Sunday, December 3, 2017
Despite its name, the federal Multi-State Plan Program, created to expand consumers' health insurance choices, will soon have only one participating state: Arkansas.
Although insurers in 22 states are participating in the program this year, Arkansas Blue Cross and Blue Shield will be the only company left as of Jan. 1.
Created under the 2010 Patient Protection and Affordable Care Act, the program allows companies to sell plans on healthcare.gov or state-run websites that have been endorsed by the Office of Personnel Management, which runs the health insurance program for federal government employees.
Because of Arkansas' unusual Medicaid expansion program, Arkansas Blue Cross and Blue Shield also reaps another benefit: tens of thousands more customers whose premiums are paid with federal and state Medicaid funds.
Under Arkansas Works, the state uses private plans to provide coverage to most low-income adults who became eligible for assistance under the expansion of the state Medicaid program in 2014.
The Department of Human Services normally buys coverage only in a company's cheapest qualifying plan.
But the department makes an exception for Arkansas Blue Cross and Blue Shield, allowing the company to enroll customers in both its Multi-State Plan Program offering and in the cheapest qualifying plan it offers outside that program.
Little Rock-based QualChoice Health Insurance also offers two plans to Arkansas Works enrollees.
But unlike Arkansas Blue Cross and Blue Shield, QualChoice offers the plans through two different subsidiaries, each with separate licenses from the state Insurance Department.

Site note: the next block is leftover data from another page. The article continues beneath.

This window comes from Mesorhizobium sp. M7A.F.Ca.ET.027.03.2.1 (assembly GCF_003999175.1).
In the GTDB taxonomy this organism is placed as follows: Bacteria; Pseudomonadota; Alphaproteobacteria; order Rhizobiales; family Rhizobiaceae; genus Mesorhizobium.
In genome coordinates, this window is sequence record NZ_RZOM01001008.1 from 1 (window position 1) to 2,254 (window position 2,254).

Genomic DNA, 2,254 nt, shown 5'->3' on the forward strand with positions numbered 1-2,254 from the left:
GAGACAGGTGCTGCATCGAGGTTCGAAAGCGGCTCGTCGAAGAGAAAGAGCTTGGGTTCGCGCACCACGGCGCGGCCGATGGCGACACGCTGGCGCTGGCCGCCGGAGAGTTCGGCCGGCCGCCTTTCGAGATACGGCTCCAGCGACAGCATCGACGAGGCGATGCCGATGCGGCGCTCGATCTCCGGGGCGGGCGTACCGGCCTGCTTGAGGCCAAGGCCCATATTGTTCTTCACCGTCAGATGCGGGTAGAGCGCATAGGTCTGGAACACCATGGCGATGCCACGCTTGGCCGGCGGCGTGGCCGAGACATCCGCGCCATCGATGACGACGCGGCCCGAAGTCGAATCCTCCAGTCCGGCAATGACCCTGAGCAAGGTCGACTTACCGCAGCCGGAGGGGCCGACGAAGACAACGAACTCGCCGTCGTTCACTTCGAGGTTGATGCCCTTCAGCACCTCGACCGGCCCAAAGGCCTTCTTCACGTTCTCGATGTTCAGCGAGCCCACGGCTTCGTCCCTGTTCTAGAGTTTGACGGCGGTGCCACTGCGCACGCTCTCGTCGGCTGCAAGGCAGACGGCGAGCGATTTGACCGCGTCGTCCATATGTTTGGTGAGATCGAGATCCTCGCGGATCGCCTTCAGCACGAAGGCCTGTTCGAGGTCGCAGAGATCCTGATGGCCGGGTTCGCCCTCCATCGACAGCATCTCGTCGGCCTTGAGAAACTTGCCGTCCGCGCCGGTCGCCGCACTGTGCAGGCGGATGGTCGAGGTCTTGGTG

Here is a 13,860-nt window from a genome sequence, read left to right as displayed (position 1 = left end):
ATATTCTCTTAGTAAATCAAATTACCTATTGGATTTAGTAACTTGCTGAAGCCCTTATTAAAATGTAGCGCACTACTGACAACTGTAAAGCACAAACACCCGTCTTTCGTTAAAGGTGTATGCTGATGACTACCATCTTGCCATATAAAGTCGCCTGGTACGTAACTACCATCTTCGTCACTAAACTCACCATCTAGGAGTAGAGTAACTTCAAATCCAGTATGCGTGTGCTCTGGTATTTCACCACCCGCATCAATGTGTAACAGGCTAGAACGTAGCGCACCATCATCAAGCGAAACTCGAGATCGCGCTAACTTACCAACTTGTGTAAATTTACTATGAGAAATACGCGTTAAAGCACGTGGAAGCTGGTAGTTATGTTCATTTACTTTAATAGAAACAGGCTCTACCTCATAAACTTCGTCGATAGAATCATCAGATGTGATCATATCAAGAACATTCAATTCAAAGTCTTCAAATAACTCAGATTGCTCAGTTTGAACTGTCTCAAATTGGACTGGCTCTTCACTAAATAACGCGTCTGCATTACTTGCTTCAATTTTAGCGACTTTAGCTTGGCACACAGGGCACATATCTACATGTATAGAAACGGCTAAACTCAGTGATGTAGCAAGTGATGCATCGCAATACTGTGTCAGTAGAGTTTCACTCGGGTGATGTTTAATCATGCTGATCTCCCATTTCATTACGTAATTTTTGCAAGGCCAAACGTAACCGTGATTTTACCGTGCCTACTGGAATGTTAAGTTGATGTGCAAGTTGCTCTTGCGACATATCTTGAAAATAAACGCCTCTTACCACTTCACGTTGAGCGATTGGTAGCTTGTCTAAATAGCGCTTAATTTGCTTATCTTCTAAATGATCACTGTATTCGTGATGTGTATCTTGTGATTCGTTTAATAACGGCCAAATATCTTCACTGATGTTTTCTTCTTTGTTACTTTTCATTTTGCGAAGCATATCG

For both QualChoice and Arkansas Blue Cross and Blue Shield, the result is that Arkansas Works enrollees in much of the state have a choice of two plans each from those companies, but only one plan offered by the other participating company, St. Louis-based Centene.
Offering two plans, instead of one, also allows Arkansas Blue Cross and Blue Shield and QualChoice to increase their enrollment among Arkansas Works participants who are automatically assigned to a plan when they fail to choose one.
Because Arkansas Blue Cross and Blue Shield and QualChoice each have two plan offerings, the Human Services Department awards the companies as many as twice as many such enrollees each as it does to Centene.
The dual plan offerings have helped Arkansas Blue Cross and Blue Shield, which already dominated the state's individual insurance market, enroll more Arkansas Works customers than its competitors.
Of the 251,262 people enrolled in private plans under Arkansas Works as of July 27, more than 139,000 -- or more than half -- were in Arkansas Blue Cross and Blue Shield plans.
That included 81,288 people enrolled in the company's regular plan and 58,287 in its Multi-State Plan Program plan.
Centene, the only other company with statewide Arkansas Works offerings, had 72,830 enrollees.
QualChoice, which has Arkansas Works plans in 57 of the state's 75 counties, had 38,857 enrollees.
The additional Arkansas Works enrollment "is a benefit" of participating in the Multi-State Plan Program, Arkansas Blue Cross and Blue Shield spokesman Max Greenwood said in an email.
The company decided to stay in the program as other companies have dropped out because it "wanted to continue to provide additional options for our customers and did not want to create any additional hassle and confusion" for those covered by the plans, she said.
She said the company's participation in 2019 "will be evaluated later next year as we review the healthcare landscape in Arkansas and how we might best serve our members."